Discussing Same Sex Rights In Small Town America

10-05-gay-rights-flagAlthough the nation as a whole is changing in its views of homosexuality, there are still pockets where homophobia and intolerance run rampant. It is the job of several grass roots organizations to help spread a message of tolerance and respect, and educate people on the fact that everyone deserves equality in the United States.

Just recently the Arizona State Legislature tried to pass a bill that would allow local businesses the right to refuse service to people if those persons violated the business owner’s “religious beliefs.” Basically the bill would have promoted bigotry and intolerance, allowing business owners to legally discriminate against citizens for arbitrary reasons.

One political blogger tried to defend the bill, saying that it was the business owner’s rights as it’s a free country and the business owners are allowed to do whatever they want. The argument seemed logical, but it smelled funny. One commented pointed out that Civil Rights of the state (or nation) had precedence over someone’s opinion.

Clearly the mixing of church and state comes to mind here – what is the nature of civil rights? Some people do not think that human sexuality falls into a category that civil rights protects (and usually those people are of the religious variety). The question is whether or not sexuality is a genetic factor or choice (this question seems archaic these days, but let’s play devil’s advocate). The next question would be whether or not that matters.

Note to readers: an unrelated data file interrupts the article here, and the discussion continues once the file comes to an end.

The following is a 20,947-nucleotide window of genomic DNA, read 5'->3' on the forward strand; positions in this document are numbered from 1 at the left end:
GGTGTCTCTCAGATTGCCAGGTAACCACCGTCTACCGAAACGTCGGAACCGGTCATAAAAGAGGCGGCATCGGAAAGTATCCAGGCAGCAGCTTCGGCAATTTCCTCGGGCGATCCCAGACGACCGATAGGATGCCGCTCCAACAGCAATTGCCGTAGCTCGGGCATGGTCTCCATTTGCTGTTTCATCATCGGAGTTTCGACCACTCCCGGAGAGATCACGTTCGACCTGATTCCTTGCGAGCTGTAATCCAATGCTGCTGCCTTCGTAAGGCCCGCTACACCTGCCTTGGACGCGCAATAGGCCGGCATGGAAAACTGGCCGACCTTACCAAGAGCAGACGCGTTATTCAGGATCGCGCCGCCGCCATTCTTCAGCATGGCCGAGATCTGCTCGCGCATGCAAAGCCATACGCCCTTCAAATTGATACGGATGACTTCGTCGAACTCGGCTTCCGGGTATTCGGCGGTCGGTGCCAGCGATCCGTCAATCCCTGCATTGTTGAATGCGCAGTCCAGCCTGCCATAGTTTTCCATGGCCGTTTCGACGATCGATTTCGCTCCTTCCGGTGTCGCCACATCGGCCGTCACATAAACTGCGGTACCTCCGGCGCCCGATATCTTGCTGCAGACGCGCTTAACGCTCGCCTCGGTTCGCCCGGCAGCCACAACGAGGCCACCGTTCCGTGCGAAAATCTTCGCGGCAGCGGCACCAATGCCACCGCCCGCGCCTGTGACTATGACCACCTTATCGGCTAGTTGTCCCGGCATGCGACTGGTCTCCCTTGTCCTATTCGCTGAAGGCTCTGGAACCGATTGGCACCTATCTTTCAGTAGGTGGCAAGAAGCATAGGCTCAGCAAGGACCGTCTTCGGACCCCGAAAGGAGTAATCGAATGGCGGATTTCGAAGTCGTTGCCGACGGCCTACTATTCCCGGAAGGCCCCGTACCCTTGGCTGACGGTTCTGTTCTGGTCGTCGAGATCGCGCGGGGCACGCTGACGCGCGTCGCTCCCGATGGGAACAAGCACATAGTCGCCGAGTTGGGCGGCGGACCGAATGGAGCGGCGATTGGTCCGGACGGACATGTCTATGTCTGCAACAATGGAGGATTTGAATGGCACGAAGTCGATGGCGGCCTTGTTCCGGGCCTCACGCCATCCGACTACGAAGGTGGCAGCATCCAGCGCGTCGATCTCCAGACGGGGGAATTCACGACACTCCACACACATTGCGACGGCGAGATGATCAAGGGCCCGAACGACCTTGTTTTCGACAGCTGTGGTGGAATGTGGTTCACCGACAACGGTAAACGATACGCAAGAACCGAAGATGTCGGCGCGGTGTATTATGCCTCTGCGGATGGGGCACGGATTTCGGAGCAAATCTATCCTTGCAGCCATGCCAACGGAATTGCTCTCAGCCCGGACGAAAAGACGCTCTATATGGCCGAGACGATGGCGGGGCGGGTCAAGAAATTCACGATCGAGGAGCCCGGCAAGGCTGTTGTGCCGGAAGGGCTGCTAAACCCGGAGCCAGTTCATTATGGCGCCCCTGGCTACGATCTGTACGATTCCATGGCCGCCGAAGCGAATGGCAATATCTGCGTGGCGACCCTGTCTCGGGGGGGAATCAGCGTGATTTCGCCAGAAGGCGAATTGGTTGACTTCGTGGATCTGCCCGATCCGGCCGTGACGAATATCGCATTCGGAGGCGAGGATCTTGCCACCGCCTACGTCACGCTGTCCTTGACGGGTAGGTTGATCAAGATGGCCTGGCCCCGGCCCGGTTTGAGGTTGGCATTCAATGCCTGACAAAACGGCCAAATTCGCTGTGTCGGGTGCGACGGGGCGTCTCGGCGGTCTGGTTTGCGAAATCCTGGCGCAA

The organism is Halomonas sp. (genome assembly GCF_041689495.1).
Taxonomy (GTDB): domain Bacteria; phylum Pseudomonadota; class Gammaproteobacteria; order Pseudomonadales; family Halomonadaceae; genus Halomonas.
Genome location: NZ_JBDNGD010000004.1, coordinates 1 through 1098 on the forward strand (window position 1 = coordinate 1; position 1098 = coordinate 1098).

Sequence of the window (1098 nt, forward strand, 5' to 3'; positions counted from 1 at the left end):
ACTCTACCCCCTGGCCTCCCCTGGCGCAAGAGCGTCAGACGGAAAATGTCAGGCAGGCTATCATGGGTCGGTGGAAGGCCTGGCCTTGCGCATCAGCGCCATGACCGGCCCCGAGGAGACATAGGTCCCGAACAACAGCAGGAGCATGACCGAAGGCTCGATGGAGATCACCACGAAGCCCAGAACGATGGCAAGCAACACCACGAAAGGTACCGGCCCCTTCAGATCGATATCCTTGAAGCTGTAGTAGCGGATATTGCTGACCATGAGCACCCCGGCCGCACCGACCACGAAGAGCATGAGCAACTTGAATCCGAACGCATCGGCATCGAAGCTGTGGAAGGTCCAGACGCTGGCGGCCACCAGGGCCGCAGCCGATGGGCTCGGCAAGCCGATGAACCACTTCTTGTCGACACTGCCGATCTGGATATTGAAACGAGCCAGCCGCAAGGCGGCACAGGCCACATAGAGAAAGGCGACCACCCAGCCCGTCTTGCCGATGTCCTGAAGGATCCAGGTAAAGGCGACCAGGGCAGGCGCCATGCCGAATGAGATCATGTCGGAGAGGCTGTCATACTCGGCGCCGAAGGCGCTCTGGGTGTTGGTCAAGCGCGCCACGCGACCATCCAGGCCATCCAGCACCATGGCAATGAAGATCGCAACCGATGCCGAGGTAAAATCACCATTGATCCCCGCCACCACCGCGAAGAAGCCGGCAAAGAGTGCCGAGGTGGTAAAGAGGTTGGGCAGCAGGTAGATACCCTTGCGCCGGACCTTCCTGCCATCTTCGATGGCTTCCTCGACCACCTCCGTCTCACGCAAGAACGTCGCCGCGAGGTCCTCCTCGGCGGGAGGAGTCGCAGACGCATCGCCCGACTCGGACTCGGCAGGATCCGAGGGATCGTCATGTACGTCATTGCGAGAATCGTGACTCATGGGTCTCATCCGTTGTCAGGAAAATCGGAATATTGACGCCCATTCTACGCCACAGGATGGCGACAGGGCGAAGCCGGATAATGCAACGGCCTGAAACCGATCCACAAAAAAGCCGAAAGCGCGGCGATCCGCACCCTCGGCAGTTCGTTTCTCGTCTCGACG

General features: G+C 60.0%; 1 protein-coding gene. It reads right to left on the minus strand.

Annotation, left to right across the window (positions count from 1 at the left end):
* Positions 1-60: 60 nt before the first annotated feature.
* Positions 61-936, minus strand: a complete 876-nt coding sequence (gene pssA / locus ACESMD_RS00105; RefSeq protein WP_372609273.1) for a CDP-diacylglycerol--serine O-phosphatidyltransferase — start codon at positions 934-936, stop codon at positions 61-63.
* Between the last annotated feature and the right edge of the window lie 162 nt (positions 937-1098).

The goal for many grassroots organizations is to right intolerance to the best of their ability and to promote human rights in these areas. Generally speaking, change is slow. However these days social media and the internet have seemed to increase the pace at which gay rights have spread, and how societies views as a whole are trending towards total acceptance.

The movement is akin to racial segregation in the 1950’s and 1960’s. Many people link the two together in similarity, however it must be pointed out that racial segregation was a bit more pronounced and violent. However this could be because it is impossible to hide or “pass” if you are an African American, whereas many gays can blend in in their day to day lives.

If you want to support grassroots organizations that are geared towards upholding civil rights but you don’t have the personal time to commit, then you can make a monetary donation instead. This will allow those organizations to continue their cause. We suggest finding out if any of the organizations you want to donate to have a website, and consider donating online using Paypal or another secure system. We also suggest that you do a clean sweep of your computer for any spyware software (you can get great anti-malware software tools online and read reviews at this website) so that you don’t run the risk of any of your data being stolen in the transaction.

Civil rights weren’t always a guarantee in America, and our checkered past is proof of that. We must strive towards our goal each and every day.

Are Drugs An Unwanted But Necessary Evil?

I just came across this article from the 1980’s that discussed the growing trend of drug abuse and smuggling in the US.  That is around the time period where things really got crazy.  They make a comparison with Rome, but I really don’t think the comparison is apt.  Would love to know more from the readers.